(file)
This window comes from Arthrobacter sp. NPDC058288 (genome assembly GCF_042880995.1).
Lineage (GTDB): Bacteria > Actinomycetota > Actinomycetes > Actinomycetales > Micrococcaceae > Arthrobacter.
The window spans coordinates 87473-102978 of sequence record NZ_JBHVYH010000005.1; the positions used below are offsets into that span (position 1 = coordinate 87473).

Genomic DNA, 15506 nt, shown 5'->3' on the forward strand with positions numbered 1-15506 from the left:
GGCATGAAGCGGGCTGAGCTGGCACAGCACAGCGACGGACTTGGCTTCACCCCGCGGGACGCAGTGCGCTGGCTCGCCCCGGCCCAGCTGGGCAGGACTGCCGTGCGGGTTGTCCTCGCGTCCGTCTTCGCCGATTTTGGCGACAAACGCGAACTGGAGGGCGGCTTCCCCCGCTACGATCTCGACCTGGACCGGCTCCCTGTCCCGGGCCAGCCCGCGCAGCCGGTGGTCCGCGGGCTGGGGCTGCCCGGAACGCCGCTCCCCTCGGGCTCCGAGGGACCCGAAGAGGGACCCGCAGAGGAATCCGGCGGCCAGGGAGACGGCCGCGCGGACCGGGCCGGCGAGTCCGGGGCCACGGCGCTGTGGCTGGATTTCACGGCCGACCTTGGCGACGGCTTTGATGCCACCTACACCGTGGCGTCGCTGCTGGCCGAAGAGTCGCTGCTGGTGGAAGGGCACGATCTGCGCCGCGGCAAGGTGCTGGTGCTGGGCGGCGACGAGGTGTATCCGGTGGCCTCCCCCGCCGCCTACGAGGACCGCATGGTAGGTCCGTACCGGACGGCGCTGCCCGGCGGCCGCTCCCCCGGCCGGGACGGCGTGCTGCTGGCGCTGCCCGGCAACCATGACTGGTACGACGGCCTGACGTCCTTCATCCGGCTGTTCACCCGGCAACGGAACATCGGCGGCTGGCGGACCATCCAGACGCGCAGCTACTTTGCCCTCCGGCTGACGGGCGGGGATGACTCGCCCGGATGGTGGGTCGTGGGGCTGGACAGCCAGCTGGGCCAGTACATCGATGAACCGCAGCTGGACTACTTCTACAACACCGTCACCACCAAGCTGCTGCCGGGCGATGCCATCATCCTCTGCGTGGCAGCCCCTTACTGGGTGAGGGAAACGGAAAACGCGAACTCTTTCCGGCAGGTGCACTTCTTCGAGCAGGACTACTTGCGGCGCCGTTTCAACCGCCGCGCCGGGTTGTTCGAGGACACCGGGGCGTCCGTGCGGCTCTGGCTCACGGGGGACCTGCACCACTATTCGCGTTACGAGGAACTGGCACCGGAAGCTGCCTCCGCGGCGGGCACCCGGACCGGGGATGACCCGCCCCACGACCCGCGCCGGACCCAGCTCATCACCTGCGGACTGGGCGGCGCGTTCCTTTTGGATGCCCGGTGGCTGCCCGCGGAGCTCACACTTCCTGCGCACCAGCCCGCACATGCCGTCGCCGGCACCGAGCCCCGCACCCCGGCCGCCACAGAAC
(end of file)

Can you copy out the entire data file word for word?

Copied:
This window comes from Arthrobacter sp. NPDC058288 (genome assembly GCF_042880995.1).
Lineage (GTDB): Bacteria > Actinomycetota > Actinomycetes > Actinomycetales > Micrococcaceae > Arthrobacter.
The window spans coordinates 87473-102978 of sequence record NZ_JBHVYH010000005.1; the positions used below are offsets into that span (position 1 = coordinate 87473).

Genomic DNA, 15506 nt, shown 5'->3' on the forward strand with positions numbered 1-15506 from the left:
GGCATGAAGCGGGCTGAGCTGGCACAGCACAGCGACGGACTTGGCTTCACCCCGCGGGACGCAGTGCGCTGGCTCGCCCCGGCCCAGCTGGGCAGGACTGCCGTGCGGGTTGTCCTCGCGTCCGTCTTCGCCGATTTTGGCGACAAACGCGAACTGGAGGGCGGCTTCCCCCGCTACGATCTCGACCTGGACCGGCTCCCTGTCCCGGGCCAGCCCGCGCAGCCGGTGGTCCGCGGGCTGGGGCTGCCCGGAACGCCGCTCCCCTCGGGCTCCGAGGGACCCGAAGAGGGACCCGCAGAGGAATCCGGCGGCCAGGGAGACGGCCGCGCGGACCGGGCCGGCGAGTCCGGGGCCACGGCGCTGTGGCTGGATTTCACGGCCGACCTTGGCGACGGCTTTGATGCCACCTACACCGTGGCGTCGCTGCTGGCCGAAGAGTCGCTGCTGGTGGAAGGGCACGATCTGCGCCGCGGCAAGGTGCTGGTGCTGGGCGGCGACGAGGTGTATCCGGTGGCCTCCCCCGCCGCCTACGAGGACCGCATGGTAGGTCCGTACCGGACGGCGCTGCCCGGCGGCCGCTCCCCCGGCCGGGACGGCGTGCTGCTGGCGCTGCCCGGCAACCATGACTGGTACGACGGCCTGACGTCCTTCATCCGGCTGTTCACCCGGCAACGGAACATCGGCGGCTGGCGGACCATCCAGACGCGCAGCTACTTTGCCCTCCGGCTGACGGGCGGGGATGACTCGCCCGGATGGTGGGTCGTGGGGCTGGACAGCCAGCTGGGCCAGTACATCGATGAACCGCAGCTGGACTACTTCTACAACACCGTCACCACCAAGCTGCTGCCGGGCGATGCCATCATCCTCTGCGTGGCAGCCCCTTACTGGGTGAGGGAAACGGAAAACGCGAACTCTTTCCGGCAGGTGCACTTCTTCGAGCAGGACTACTTGCGGCGCCGTTTCAACCGCCGCGCCGGGTTGTTCGAGGACACCGGGGCGTCCGTGCGGCTCTGGCTCACGGGGGACCTGCACCACTATTCGCGTTACGAGGAACTGGCACCGGAAGCTGCCTCCGCGGCGGGCACCCGGACCGGGGATGACCCGCCCCACGACCCGCGCCGGACCCAGCTCATCACCTGCGGACTGGGCGGCGCGTTCCTTTTGGATGCCCGGTGGCTGCCCGCGGAGCTCACACTTCCTGCGCACCAGCCCGCACATGCCGTCGCCGGCACCGAGCCCCGCACCCCGGCCGCCACAGAAC